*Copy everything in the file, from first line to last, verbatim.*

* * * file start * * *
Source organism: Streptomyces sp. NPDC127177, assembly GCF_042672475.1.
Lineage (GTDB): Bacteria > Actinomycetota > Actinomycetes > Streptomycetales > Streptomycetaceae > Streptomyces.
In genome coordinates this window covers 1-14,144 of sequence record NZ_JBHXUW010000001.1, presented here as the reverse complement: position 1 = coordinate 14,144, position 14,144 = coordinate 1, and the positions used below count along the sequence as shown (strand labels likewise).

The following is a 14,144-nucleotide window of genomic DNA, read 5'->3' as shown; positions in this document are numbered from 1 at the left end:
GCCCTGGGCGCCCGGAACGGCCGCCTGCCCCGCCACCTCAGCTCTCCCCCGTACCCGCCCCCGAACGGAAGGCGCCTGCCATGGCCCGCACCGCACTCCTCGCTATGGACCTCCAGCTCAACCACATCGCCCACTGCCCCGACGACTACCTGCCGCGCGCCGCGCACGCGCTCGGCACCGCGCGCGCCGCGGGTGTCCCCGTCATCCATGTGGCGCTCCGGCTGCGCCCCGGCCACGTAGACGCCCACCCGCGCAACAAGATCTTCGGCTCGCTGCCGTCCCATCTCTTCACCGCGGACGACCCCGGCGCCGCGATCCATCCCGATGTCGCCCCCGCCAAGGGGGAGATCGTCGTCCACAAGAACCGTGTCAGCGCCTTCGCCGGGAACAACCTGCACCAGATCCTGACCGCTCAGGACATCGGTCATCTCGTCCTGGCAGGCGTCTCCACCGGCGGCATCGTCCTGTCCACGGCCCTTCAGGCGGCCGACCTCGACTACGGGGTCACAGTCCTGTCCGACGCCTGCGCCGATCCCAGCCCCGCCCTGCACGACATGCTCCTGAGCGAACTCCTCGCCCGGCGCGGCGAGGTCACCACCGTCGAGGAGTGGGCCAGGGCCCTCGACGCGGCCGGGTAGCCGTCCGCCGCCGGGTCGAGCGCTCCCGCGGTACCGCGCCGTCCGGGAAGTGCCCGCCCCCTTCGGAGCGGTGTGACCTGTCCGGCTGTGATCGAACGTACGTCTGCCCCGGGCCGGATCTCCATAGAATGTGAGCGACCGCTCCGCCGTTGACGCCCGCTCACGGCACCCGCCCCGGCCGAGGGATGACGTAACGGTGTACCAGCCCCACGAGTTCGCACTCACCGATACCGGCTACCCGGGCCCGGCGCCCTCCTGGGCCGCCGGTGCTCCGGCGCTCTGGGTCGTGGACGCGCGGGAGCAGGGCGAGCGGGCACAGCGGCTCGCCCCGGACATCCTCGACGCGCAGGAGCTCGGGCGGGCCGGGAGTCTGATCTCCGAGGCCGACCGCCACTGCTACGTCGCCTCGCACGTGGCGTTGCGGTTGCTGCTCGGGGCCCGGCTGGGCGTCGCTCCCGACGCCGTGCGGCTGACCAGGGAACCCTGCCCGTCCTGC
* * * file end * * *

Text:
Source organism: Streptomyces sp. NPDC127177, assembly GCF_042672475.1.
Lineage (GTDB): Bacteria > Actinomycetota > Actinomycetes > Streptomycetales > Streptomycetaceae > Streptomyces.
In genome coordinates this window covers 1-14,144 of sequence record NZ_JBHXUW010000001.1, presented here as the reverse complement: position 1 = coordinate 14,144, position 14,144 = coordinate 1, and the positions used below count along the sequence as shown (strand labels likewise).

The following is a 14,144-nucleotide window of genomic DNA, read 5'->3' as shown; positions in this document are numbered from 1 at the left end:
GCCCTGGGCGCCCGGAACGGCCGCCTGCCCCGCCACCTCAGCTCTCCCCCGTACCCGCCCCCGAACGGAAGGCGCCTGCCATGGCCCGCACCGCACTCCTCGCTATGGACCTCCAGCTCAACCACATCGCCCACTGCCCCGACGACTACCTGCCGCGCGCCGCGCACGCGCTCGGCACCGCGCGCGCCGCGGGTGTCCCCGTCATCCATGTGGCGCTCCGGCTGCGCCCCGGCCACGTAGACGCCCACCCGCGCAACAAGATCTTCGGCTCGCTGCCGTCCCATCTCTTCACCGCGGACGACCCCGGCGCCGCGATCCATCCCGATGTCGCCCCCGCCAAGGGGGAGATCGTCGTCCACAAGAACCGTGTCAGCGCCTTCGCCGGGAACAACCTGCACCAGATCCTGACCGCTCAGGACATCGGTCATCTCGTCCTGGCAGGCGTCTCCACCGGCGGCATCGTCCTGTCCACGGCCCTTCAGGCGGCCGACCTCGACTACGGGGTCACAGTCCTGTCCGACGCCTGCGCCGATCCCAGCCCCGCCCTGCACGACATGCTCCTGAGCGAACTCCTCGCCCGGCGCGGCGAGGTCACCACCGTCGAGGAGTGGGCCAGGGCCCTCGACGCGGCCGGGTAGCCGTCCGCCGCCGGGTCGAGCGCTCCCGCGGTACCGCGCCGTCCGGGAAGTGCCCGCCCCCTTCGGAGCGGTGTGACCTGTCCGGCTGTGATCGAACGTACGTCTGCCCCGGGCCGGATCTCCATAGAATGTGAGCGACCGCTCCGCCGTTGACGCCCGCTCACGGCACCCGCCCCGGCCGAGGGATGACGTAACGGTGTACCAGCCCCACGAGTTCGCACTCACCGATACCGGCTACCCGGGCCCGGCGCCCTCCTGGGCCGCCGGTGCTCCGGCGCTCTGGGTCGTGGACGCGCGGGAGCAGGGCGAGCGGGCACAGCGGCTCGCCCCGGACATCCTCGACGCGCAGGAGCTCGGGCGGGCCGGGAGTCTGATCTCCGAGGCCGACCGCCACTGCTACGTCGCCTCGCACGTGGCGTTGCGGTTGCTGCTCGGGGCCCGGCTGGGCGTCGCTCCCGACGCCGTGCGGCTGACCAGGGAACCCTGCCCGTCCTGC